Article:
Cyclone Idai barreled through Mozambique, Malawi, and Zimbabwe over the weekend of March 15-17, 2019, leaving thousands of people displaced. Reports suggested an estimate of 84 people confirmed dead in Mozambique. According to Mozambique’s president, Felipe Nyusi, however, the death toll was likely rise to nearly 1,000 people in Mozambique alone. In total, more than 1.7 million people were being affected throughout the three countries in the aftermath of the cyclone.
Zimbabwe President Emmerson Mnangagwa declared a national emergency after the powerful cyclone devastated Zimbabwe, killing at least 98 people. Bridges and roads were destroyed, more than 100 houses collapsed, and more than 70 people were reported missing. Ongoing rescue efforts continued in Zimbabwe and throughout hardest-hit areas in Mozambique and Malawi.
“It’s very rare that a cyclone of this magnitude occurred in this part of the world and caused so much mayhem,” said Mario de Oliveira, emergency management director for the Adventist Development and Relief Agency (ADRA). “A lot of our efforts right now are devoted to getting food, shelter, and clean water for the people most affected in the Chimanimani and Chipinge districts. It's been difficult, though, as there are numerous roadblocks to get to people, and electricity has been down, cutting off access to communication."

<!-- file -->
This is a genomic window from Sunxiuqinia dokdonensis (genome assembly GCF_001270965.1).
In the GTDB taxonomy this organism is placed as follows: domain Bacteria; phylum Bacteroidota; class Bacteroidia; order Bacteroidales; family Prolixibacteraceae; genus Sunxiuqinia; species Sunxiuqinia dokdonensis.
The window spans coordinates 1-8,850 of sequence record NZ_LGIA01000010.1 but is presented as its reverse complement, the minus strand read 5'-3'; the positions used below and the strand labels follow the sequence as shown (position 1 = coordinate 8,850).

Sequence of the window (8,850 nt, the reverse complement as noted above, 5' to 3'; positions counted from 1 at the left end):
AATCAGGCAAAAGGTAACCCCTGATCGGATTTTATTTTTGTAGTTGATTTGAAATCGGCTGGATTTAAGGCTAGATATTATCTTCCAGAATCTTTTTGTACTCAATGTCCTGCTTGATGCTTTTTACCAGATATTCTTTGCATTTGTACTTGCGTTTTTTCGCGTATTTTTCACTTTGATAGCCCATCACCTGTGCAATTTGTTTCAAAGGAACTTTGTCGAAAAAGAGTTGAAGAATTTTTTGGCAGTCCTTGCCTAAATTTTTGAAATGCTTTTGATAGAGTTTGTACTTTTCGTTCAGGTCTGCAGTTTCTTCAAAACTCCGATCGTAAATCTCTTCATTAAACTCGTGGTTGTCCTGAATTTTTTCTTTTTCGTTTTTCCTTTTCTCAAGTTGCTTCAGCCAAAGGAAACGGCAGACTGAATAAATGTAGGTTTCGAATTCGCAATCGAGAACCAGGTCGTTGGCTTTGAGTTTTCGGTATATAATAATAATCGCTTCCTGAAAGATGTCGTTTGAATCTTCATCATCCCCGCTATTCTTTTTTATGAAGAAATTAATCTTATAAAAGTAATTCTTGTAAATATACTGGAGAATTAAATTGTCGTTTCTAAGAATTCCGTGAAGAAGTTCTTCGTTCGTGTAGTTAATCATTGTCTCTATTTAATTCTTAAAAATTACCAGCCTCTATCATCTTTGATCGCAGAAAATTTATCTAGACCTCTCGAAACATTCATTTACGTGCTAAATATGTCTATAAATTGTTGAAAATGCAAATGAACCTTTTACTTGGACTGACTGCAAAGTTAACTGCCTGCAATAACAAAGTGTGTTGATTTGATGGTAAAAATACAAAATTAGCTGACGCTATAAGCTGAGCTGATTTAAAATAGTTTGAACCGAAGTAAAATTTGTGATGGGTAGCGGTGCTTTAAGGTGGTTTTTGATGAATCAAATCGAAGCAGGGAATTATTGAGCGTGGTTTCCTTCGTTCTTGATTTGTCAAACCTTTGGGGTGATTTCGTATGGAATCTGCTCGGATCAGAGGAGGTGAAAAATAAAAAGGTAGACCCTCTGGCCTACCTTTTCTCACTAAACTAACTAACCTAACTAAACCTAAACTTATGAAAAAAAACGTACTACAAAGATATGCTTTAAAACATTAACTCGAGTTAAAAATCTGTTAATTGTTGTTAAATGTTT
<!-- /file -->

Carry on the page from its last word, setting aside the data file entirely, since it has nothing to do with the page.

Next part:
ADRA has been on the ground since the cyclone moved out of Zimbabwe, helping up to 650 households with food and hygiene kits, with plans to provide further assistance in hardest-hit areas. ADRA was also helping people in Mozambique and Malawi recover from heavy floods that affected thousands before the cyclone's landfall.
On March 18, ADRA deployed 1,000 shelter kits and 2,000 tarpaulins in the port city of Beira, Mozambique, with the assistance of a UN flight convoy, Oliveira added. “We are also in the process of deploying to Malawi emergency kits from our depots in Nairobi.”
Though the cyclone passed, heavy rains continued to pour, causing a rise in flood waters. Among those affected were students, as reportedly more than 200 classrooms were destroyed in four provinces in Mozambique.
ADRA was working with local authorities, humanitarian organizations, and local Adventist churches to avoid duplication of aid relief and mobilize additional resources in Zimbabwe, organization leaders said.